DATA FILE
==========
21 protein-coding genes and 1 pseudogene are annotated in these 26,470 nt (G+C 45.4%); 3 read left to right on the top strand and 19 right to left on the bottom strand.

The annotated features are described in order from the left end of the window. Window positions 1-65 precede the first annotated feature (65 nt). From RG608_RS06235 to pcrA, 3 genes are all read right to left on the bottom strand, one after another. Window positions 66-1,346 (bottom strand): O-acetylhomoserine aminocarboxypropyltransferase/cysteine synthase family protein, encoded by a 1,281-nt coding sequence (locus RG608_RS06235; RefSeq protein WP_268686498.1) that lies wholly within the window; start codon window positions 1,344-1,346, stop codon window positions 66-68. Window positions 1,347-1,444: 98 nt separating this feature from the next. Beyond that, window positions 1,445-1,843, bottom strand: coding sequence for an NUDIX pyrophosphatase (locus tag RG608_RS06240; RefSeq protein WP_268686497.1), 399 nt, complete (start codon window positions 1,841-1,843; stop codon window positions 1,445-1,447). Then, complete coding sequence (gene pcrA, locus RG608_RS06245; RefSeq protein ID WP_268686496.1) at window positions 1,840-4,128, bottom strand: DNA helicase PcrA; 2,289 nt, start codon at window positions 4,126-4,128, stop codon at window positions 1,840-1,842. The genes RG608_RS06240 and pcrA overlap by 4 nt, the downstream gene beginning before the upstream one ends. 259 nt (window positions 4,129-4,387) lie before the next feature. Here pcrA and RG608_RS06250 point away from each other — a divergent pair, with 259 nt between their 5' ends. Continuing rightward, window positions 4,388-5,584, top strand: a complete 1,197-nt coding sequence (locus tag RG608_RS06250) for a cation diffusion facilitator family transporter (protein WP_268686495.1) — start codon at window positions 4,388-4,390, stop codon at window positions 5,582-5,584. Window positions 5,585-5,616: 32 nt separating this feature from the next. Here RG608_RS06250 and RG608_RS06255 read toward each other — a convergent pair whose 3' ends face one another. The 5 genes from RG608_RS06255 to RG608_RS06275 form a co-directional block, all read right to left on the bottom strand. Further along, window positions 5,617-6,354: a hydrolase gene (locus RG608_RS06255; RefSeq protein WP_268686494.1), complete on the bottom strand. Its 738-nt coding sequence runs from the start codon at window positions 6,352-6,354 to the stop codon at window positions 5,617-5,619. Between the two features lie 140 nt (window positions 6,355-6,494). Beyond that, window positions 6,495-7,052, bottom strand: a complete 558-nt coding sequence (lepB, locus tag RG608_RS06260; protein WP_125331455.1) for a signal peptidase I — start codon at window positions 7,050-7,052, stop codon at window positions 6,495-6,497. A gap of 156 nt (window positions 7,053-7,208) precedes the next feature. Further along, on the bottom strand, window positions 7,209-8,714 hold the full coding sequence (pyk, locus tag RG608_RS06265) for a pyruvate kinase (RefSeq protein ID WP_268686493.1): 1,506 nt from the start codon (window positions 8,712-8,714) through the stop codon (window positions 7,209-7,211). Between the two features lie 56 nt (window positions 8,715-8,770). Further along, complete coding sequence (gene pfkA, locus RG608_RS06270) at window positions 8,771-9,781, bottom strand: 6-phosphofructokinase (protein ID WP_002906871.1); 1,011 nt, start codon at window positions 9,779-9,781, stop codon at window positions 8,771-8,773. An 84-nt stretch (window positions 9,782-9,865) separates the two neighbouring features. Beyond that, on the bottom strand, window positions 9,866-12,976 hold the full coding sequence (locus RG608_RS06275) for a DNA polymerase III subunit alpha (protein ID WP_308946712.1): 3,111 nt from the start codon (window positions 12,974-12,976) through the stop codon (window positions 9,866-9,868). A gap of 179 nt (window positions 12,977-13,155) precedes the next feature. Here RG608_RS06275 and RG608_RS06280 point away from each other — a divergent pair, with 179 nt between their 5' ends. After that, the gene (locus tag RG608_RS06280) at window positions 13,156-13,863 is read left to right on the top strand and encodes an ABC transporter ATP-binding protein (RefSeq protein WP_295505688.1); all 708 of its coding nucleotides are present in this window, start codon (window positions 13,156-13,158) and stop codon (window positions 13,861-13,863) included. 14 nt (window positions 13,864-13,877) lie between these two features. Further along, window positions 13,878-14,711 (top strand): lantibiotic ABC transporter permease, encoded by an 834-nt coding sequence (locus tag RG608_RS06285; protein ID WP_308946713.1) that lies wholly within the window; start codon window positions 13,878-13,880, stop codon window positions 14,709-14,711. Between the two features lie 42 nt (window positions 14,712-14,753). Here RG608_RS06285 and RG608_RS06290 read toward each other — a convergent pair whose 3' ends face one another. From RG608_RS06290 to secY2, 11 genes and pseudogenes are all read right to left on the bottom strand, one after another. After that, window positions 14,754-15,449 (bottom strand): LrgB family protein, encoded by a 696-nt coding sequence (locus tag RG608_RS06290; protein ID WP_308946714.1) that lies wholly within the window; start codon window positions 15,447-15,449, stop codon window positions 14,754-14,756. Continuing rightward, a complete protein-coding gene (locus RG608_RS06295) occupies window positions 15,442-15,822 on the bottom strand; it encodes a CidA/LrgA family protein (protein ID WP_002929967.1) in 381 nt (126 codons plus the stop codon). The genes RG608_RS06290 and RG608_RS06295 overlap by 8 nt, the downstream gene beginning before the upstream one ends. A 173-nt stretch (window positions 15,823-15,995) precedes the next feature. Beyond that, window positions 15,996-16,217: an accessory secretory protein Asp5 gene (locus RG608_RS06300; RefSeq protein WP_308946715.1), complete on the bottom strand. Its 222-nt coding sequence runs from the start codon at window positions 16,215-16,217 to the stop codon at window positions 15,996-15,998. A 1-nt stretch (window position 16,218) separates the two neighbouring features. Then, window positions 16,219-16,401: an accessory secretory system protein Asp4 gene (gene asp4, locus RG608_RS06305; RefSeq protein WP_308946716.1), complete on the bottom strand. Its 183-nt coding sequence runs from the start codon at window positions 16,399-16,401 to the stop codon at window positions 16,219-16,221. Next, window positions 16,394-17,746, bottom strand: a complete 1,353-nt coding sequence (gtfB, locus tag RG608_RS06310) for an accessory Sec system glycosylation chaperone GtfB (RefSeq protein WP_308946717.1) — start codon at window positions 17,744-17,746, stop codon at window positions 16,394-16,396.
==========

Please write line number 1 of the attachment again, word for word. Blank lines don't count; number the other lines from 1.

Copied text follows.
21 protein-coding genes and 1 pseudogene are annotated in these 26,470 nt (G+C 45.4%); 3 read left to right on the top strand and 19 right to left on the bottom strand.